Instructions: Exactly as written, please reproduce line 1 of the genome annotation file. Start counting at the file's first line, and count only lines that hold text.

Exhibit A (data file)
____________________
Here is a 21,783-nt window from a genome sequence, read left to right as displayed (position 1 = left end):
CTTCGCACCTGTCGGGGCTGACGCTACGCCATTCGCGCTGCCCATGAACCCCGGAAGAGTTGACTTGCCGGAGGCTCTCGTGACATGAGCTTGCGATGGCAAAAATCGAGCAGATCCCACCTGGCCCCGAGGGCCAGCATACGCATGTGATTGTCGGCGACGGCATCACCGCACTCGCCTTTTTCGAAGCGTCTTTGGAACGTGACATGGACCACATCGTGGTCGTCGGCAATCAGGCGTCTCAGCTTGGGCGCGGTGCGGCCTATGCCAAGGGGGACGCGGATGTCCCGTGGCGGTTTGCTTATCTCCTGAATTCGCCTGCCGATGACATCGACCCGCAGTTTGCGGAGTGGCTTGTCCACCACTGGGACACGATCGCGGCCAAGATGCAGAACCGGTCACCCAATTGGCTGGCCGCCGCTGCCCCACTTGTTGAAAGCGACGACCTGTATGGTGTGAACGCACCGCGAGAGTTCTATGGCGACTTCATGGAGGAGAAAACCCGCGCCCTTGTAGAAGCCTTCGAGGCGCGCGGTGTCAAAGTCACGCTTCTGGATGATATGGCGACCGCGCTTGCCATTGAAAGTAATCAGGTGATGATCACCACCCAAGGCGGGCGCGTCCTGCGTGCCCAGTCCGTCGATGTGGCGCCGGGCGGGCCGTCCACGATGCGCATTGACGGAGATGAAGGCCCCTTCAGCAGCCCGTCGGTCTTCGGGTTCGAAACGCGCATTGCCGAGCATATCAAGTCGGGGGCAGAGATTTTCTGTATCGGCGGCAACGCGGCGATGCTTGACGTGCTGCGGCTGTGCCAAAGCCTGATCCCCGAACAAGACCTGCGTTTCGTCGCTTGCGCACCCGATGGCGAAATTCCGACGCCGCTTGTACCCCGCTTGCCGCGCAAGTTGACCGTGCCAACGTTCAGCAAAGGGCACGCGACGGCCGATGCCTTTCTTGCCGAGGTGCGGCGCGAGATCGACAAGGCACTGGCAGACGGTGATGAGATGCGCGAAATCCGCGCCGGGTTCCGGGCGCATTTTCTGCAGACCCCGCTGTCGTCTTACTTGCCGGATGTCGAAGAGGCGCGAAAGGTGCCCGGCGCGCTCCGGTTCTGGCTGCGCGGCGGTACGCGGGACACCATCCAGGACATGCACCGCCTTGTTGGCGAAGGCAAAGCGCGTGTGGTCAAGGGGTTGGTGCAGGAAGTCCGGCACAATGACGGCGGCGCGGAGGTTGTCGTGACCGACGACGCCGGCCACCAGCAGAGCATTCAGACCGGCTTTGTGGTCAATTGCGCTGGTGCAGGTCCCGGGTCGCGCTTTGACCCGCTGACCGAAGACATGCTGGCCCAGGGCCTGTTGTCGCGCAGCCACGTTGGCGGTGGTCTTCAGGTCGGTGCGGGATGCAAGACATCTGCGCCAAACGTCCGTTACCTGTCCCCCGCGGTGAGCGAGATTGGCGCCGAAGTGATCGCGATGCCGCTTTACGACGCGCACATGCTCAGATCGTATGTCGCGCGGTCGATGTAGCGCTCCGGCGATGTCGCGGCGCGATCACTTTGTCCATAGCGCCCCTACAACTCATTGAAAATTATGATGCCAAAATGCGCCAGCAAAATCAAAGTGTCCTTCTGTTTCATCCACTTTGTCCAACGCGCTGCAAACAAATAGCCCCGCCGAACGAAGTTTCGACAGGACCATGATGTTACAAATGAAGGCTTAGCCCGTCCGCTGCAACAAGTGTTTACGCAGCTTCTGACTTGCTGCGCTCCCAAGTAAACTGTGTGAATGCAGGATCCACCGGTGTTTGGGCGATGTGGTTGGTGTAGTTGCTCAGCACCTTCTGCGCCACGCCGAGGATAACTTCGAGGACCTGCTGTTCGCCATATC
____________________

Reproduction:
Here is a 21,783-nt window from a genome sequence, read left to right as displayed (position 1 = left end):